July 11, 2016 at 8:00 AM
GREENVILLE, S.C. -- Over the course of the season, the Greenville Drive has become arguably the deepest, most interesting team in the Red Sox farm system, with several potential big leaguers both on the mound and at the plate. Over the July 4th weekend, I was able to travel down to South Carolina and take in all four games of a weekend series between the Drive and the Asheville Tourists. This entry is the second of my reports from the trip (first entry), breaking down the highest ranked member of the Drive pitching staff along with another hard throwing right-hander.
- The most heralded member of the Drive staff and the top pitching prospect in Red Sox system, right-hander Anderson Espinoza had an off outing, lacking his normal feel and consistency. Espinoza lasted only 3 2/3 innings, allowing six hits—including a home run—walking three, and striking out three.
Espinoza is bigger than his listed 6-foot-0, 160 pounds. There is a misconception that he is undersized, and if I had to guess, he is closer to 6-foot-1, 180 pounds. He has some projection left, especially given his youth, and has a relatively clean delivery. He generates easy velocity, throwing from a three-quarters arm slot from the first base side of the mound. He has a very quick arm and short arm action that works fine with the rest of his delivery (for a better look at Espinoza's delivery check out video from Spring Training 2016 on the Sox Prospects YouTube page). His big issue during this outing was he was out of sync, and his arm was consistently getting out ahead of the rest of his delivery. As a result, he was constantly yanking the ball glove-side and out of the zone. He really struggled to command his fastball, and even his secondary pitches were out of sync and inconsistent.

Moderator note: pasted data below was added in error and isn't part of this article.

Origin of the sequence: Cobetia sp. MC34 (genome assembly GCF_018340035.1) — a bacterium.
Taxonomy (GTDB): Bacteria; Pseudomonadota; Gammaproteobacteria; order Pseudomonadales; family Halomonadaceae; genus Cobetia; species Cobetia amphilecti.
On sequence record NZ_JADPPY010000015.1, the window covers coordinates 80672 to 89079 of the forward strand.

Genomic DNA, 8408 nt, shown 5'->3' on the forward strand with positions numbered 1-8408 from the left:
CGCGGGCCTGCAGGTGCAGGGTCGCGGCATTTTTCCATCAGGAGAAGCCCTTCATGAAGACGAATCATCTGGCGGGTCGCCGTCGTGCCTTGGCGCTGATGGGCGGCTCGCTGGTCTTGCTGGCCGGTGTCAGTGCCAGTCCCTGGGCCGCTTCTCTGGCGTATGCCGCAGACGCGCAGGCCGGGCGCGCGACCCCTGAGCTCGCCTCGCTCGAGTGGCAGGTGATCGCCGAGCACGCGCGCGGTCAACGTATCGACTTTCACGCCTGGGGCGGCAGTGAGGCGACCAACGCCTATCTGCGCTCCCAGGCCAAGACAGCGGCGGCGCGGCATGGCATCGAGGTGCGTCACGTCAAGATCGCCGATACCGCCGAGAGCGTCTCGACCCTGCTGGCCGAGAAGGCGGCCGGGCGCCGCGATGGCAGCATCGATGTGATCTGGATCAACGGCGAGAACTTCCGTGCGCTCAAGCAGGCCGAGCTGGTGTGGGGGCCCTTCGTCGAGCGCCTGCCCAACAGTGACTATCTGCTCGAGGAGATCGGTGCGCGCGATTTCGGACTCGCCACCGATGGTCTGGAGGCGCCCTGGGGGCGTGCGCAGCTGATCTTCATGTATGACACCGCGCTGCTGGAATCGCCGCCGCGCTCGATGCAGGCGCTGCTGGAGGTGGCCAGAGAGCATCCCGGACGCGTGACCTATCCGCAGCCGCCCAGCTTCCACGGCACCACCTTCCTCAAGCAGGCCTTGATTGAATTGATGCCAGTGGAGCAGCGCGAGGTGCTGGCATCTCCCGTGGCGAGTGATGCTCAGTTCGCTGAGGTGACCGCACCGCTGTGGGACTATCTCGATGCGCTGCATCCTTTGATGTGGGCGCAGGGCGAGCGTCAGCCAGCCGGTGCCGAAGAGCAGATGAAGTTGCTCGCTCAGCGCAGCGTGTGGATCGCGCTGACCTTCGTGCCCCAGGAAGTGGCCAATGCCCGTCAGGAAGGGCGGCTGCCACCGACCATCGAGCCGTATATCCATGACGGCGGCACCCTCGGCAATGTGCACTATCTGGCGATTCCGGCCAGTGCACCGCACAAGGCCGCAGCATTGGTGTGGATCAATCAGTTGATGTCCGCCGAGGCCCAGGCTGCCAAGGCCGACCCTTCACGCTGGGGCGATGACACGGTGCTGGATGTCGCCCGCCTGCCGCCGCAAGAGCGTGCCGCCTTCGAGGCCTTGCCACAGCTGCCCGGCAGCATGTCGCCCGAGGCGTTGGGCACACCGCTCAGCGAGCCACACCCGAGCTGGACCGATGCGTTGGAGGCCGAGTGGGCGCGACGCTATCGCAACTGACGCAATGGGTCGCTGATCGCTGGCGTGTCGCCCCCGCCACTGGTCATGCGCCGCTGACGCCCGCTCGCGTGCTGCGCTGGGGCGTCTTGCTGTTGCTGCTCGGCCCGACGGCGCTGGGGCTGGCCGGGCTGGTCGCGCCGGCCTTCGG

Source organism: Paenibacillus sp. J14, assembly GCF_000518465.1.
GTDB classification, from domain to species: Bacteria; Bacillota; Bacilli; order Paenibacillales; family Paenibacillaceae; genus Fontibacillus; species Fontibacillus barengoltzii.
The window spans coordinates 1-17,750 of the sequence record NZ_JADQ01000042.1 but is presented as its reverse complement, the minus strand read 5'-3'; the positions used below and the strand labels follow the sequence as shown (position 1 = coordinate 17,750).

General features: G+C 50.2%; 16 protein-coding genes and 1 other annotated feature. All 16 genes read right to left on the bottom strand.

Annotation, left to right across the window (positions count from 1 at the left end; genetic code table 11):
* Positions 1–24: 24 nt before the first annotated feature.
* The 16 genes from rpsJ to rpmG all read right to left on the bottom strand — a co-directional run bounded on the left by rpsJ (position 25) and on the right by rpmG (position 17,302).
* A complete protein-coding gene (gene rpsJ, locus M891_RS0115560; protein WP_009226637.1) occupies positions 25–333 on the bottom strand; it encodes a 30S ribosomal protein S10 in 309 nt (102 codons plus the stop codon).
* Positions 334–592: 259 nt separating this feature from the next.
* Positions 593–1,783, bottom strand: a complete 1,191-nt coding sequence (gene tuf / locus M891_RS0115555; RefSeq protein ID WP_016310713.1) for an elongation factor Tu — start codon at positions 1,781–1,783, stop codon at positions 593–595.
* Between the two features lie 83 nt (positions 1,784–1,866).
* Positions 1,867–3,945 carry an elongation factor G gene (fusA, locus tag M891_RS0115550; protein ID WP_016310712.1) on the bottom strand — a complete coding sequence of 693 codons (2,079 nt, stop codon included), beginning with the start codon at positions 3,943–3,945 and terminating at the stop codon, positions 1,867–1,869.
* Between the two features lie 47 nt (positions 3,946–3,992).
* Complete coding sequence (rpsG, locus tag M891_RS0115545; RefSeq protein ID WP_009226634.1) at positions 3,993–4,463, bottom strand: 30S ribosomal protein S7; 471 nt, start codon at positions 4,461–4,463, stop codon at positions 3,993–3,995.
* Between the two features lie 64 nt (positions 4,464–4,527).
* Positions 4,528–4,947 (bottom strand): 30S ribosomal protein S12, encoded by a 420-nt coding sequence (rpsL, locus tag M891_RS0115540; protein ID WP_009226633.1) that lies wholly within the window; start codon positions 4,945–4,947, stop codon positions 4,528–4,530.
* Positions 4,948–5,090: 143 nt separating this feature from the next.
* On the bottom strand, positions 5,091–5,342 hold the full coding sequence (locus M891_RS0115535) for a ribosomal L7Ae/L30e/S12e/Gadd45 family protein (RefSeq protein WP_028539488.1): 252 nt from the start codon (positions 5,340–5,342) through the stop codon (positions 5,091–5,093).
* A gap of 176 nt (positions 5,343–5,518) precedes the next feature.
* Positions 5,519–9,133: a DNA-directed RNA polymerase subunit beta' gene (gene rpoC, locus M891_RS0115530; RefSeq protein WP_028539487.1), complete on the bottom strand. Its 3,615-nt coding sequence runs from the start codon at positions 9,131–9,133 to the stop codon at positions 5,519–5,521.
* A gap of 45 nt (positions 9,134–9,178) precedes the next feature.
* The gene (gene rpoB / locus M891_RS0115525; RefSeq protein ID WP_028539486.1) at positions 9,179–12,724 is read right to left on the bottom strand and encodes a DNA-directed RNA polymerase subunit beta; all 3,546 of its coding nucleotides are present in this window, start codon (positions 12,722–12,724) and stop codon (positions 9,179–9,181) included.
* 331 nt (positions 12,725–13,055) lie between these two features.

Espinoza’s fastball worked 94-96 mph at the start before dropping down to 92-94 mph in his third inning. The pitch did not have its normal life and he struggled to command it. He could not locate it at all on the inner half of the plate to right-handed hitters, and was missing down-and-away, glove-side. When he was in the zone, he was leaving it in the middle of the plate, and he gave up a lot of contact. Because he struggled both with his command and control, he also got into a lot of deep counts, driving up his pitch count early and hitting 79 pitches before being pulled.
Espinoza’s secondary offerings were also inconsistent, but he still flashed a plus curveball and average changeup. Espinoza’s curveball is the better of the two at this point, but in this outing he was not snapping it off consistently and finishing the pitch. He threw the pitch 75-78 mph, with the best one at 78, showing tight rotation and depth. For the most part, however, it was loose and lacked the finish it usually shows. The pitch has the potential to be a true out pitch, a difference maker at the big league level, but as with all pitchers, there will be outings like this where he does not have it.
Espinoza did not use his changeup as much as his curve, but it flashed drop at 83-85 mph. He left one up with little movement at 85 mph, allowing the first home run of his pro career. Overall, the pitch was inconsistent, but he still threw it with good arm speed for the most part, and in other outings it has shown better than it did during this one.